OK. Let me start by saying I fully support fuel-efficient driving and I do not condone driving under the influence. Let me also confess that I drive a Prius. After buying the car, I noticed that all of its indicators on energy efficiency were causing me to alter my driving habits. See the photos below:
These displays are great, and they succeed in their objective of making additional data readily at hand for the driver. They also encourage drivers to act in ways that are more fuel efficient, and this is a great thing. Yet like all positive change, this one comes with a few drawbacks. The first is that all of the display work tends to draw the driver’s eyes from the road to the display. This was the initial change that led me to think about how Prius drivers’ driving habits may be quite different than those of many other vehicles. Of course, I can think of plenty of other activities that alter driving habits (texting, selecting music on usb connections, etc), so let’s not dwell on this too much. It was an anecdotal observation and nothing more. And we can think of technological solutions to this problem, like projecting onto the windshield, as many luxury cars do already.
However as I drove more, I started to see other issues – both good and bad – with driving based on this new information. I began to display tendencies toward hypermiling behavior. Hypermiling is adjusting your driving habits to achieve greater fuel economy. We all do this to an extent, yet I am struck by the driving habits of hard-core hypermilers and how much some of these habits/tendencies resemble those of driving under the influence. To see a great list of ways to increase your fuel efficiency through hypermiling, see http://ecomodder.com/forum/EM-hypermiling-driving-tips-ecodriving.php.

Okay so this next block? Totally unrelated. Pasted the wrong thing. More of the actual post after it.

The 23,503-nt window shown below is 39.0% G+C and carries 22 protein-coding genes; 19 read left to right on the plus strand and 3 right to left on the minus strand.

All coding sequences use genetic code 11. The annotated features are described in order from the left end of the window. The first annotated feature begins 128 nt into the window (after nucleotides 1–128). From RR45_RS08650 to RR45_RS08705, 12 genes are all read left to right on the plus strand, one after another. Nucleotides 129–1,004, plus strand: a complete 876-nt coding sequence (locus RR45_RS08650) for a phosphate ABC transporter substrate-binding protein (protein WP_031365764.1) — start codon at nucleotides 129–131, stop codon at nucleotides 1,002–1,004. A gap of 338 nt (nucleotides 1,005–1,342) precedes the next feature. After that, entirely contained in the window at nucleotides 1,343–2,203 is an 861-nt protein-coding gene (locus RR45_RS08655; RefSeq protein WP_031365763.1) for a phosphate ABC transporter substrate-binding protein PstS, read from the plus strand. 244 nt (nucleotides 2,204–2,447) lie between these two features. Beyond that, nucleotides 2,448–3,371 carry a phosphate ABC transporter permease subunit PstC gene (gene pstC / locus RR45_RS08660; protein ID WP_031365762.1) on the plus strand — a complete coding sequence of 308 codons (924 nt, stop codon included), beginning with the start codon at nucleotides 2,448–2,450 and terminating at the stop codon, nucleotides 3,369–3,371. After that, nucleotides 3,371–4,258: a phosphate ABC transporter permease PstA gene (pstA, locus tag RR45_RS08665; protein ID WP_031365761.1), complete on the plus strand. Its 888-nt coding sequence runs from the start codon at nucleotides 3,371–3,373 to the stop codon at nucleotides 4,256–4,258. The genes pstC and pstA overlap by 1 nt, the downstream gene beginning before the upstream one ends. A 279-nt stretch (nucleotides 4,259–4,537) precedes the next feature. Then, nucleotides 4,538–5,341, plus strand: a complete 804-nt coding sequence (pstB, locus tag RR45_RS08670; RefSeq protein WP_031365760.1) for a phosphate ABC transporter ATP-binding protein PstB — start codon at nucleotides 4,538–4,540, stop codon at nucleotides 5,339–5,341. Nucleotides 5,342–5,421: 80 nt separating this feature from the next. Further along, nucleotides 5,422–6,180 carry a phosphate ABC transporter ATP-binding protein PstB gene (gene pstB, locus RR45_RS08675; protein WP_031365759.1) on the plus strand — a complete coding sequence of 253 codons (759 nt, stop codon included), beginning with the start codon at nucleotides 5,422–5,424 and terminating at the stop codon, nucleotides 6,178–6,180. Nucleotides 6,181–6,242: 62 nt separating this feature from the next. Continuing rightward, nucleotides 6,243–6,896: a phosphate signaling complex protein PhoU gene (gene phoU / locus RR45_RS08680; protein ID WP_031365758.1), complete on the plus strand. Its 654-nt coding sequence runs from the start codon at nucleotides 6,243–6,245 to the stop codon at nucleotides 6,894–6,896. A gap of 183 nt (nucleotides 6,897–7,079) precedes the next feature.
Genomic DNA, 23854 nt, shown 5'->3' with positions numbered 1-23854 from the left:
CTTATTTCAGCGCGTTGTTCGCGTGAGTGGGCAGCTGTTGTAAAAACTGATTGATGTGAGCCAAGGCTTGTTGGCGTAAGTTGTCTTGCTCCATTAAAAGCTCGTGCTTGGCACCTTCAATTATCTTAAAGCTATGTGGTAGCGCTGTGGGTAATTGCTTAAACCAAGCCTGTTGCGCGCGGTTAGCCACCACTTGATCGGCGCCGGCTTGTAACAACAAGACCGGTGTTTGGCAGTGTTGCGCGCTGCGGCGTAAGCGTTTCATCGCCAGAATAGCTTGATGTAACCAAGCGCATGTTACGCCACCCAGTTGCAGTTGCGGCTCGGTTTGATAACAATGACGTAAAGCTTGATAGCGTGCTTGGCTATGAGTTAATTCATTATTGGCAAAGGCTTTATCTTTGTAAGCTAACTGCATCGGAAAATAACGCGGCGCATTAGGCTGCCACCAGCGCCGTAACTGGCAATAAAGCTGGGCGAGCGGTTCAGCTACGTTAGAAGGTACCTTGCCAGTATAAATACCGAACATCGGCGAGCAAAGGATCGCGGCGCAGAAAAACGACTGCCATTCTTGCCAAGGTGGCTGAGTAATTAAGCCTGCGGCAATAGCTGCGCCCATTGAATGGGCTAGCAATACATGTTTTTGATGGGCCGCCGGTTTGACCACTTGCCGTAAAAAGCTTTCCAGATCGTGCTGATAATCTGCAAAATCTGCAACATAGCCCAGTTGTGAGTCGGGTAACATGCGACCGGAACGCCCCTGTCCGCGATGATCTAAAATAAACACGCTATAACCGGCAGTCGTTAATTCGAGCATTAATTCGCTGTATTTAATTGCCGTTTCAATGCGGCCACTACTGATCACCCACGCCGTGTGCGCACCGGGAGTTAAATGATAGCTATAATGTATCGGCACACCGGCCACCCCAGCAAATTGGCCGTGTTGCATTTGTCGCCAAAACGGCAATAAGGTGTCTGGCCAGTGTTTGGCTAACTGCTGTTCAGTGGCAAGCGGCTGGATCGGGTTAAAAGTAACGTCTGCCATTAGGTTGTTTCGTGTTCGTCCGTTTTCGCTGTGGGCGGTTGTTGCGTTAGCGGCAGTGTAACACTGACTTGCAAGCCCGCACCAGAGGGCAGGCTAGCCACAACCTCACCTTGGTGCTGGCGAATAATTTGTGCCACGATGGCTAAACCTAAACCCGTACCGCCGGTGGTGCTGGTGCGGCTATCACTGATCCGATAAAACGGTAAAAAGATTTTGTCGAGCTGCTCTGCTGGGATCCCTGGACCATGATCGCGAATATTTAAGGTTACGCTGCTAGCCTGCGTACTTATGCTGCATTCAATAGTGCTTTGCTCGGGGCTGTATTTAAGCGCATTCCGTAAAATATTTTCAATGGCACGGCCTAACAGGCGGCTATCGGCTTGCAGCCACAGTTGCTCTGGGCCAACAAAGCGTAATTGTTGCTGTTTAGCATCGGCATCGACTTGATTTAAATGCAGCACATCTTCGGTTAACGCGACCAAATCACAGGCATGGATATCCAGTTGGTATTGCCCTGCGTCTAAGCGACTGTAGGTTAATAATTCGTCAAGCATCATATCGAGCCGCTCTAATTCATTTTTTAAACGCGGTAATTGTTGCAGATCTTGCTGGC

As you can see from this list, there are a number of habits that could lead to “irrational” driving or displays of driving resembling that of driving under the influence. From that list, I’ll make just a few comparisons. First, the hypermilers talk about “target driving” or driving at a constant (low) level of fuel consumption. This leads to slowing down and speeding up as you go up and down hills. Such variable speed driving is a common symptom of a driver not “paying attention”. Second, hypermilers often try to drive the minimum speed limit, rather than the maximum (or more), something problematic on many of our highways. Third, the hypermilers suggest coasting to slow down and minimizing the use of brakes. They also suggest when braking is needed, you should brake hard and later than normal. All of these habits can lead to improving fuel economy. However, they (and many other techniques) also resemble the sporadic driving behaviors of impaired drivers.
A few caveats… First, I see a great need to learn how to drive more fuel efficiently, and many of these techniques work and can make tremendous differences in fuel consumption. Second, the website I refer to above also emphasizes safety and following traffic regulations, noting the trade-offs of safety inherent in some of their suggestions. Third, there is a middle road between unsafe driving and being more conscientious of our driving decisions. I’ve learned a lot about my own driving through experimenting with these techniques. They are quite different from the racing and muscle car mentality that I grew up with. In a future post, I’d like to look into automotive engineering breakthroughs. I think that the true engineering breakthroughs are now coming on the efficiency front rather than on the speed/acceleration front. But I’ll leave that alone for the moment.
Any thoughts from police and whether they see this phenomena as well?